The concept of versioning a RESTful API is very basic: you start off developing a set of APIs which you'll label version 1.0. A few months later, you choose to make modifications to the existing set of APIs. Instead of modifying the current structure you choose to make a 2.0 verison. The whole purpose of this process is that you prevent disruption for those using your 1.0 API while you work on a new set of features. If you choose to version your API but ignore this fact and butcher your 1.0 anyway, while not providing a suitable replacement in your 2.0, then you might as well tell your third party developers to get lost.
There is a company, which I have developed a mobile app for, which is a constant offender of this golen rule. I'll call this company Telamericorp for the sake of ananimity. Telamericorp is not the biggest fish in the sea but it has great potential. It's got a good product and a set of APIs which allow third party developers to begin designing applications for. For a budding product this is the dream: to have third party developers creating applications which help promote and greater enable the use their service.
Telamericorp uses a versioned API to enable new features and repair existing ones as they constantly evolve. Developers use the stable API and design applications that go out to thousands of users to promote use of their application as well as Telamericorps. Everyone wins! Everything is running smoothly until one day third party applications stop reporting a peice of data that was once there. Chaos arises and the third party developer goes into a panic.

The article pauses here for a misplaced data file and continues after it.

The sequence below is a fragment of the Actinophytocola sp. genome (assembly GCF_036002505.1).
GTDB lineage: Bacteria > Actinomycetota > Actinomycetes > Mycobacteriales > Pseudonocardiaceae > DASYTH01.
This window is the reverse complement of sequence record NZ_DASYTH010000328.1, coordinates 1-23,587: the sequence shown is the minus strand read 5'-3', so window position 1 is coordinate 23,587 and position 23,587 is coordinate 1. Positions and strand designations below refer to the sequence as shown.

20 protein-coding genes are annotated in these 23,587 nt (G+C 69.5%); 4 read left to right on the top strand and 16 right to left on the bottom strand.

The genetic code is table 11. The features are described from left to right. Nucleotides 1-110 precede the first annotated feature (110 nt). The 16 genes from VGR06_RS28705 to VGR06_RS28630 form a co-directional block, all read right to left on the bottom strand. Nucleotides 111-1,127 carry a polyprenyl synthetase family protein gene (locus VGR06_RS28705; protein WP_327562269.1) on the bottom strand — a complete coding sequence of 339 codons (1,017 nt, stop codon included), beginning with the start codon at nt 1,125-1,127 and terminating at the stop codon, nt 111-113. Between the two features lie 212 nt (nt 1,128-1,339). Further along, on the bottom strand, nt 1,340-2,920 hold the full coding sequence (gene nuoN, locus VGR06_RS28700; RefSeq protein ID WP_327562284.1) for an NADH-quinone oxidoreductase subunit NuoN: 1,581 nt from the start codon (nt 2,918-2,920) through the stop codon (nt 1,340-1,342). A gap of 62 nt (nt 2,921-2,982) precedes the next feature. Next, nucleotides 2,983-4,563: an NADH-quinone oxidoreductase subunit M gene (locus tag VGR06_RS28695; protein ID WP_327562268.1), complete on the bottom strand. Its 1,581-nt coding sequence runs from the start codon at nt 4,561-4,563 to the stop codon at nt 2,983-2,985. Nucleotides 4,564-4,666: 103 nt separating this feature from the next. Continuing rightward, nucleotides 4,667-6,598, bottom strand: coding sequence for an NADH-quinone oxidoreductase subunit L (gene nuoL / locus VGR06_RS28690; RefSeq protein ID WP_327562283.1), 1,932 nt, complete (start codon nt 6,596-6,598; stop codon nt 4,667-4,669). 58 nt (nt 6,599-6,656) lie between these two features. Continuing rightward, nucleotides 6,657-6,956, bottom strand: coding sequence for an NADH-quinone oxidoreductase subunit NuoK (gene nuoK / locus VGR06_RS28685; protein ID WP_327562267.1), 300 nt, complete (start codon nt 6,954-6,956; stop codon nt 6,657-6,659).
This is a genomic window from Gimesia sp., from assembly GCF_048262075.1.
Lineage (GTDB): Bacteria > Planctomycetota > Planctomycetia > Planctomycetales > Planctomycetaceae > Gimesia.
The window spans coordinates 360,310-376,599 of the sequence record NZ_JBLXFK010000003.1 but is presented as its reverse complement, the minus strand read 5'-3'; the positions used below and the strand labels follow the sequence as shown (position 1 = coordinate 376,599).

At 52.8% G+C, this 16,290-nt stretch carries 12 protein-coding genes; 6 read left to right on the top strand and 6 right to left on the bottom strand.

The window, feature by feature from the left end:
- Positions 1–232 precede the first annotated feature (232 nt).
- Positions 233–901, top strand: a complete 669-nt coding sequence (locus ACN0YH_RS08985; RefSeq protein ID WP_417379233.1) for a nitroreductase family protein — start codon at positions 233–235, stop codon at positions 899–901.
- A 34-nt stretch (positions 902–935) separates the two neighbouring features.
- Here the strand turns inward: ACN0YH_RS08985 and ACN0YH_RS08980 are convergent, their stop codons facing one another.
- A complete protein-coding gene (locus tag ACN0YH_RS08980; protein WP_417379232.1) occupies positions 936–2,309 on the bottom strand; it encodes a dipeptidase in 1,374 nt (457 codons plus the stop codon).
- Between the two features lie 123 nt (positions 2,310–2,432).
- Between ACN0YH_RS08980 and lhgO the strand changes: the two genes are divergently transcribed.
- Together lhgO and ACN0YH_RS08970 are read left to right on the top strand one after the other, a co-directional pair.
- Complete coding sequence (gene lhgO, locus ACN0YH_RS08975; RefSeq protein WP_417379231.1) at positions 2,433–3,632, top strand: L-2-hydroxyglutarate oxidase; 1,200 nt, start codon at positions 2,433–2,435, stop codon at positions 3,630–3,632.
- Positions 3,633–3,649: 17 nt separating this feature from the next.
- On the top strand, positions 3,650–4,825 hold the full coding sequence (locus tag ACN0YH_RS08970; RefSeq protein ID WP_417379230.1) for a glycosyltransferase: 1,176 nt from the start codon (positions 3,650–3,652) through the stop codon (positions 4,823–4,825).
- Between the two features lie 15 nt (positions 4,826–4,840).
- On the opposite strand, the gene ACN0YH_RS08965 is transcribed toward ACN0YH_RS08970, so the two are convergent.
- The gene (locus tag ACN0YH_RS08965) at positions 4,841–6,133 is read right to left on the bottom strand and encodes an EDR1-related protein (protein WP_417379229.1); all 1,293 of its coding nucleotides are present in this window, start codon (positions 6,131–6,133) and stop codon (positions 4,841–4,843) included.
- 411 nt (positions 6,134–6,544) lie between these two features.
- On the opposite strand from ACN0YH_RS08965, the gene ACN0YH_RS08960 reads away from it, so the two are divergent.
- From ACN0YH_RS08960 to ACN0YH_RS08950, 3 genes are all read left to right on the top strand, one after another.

If you're a third party developer then you'll probably do the following:
- File a ticket with Telamericorp
- Respond to pissed user emails
- Begin a work around - if one exists
All the while you'll wonder to yourself, "I used a stable API version... Why in God's name did they make modifications to it and not just alter the 2.0 version!" Personally, when this happens, it makes me look bad even though I didn't cause the issue! Which then leads me to rethink developing applications for Telamericorp.
Mismanaging your versioned API is a great way to piss off developers, kill your third party ecosystem, and make sure your product receives no developer evangelism.
If you don't care about third party applications then don't even bother with a versioned API system - it might even slow you down. However, if third party applications are a key component to your product's success then a versioned API is the way to go as long as you don't change anything within a stable API version!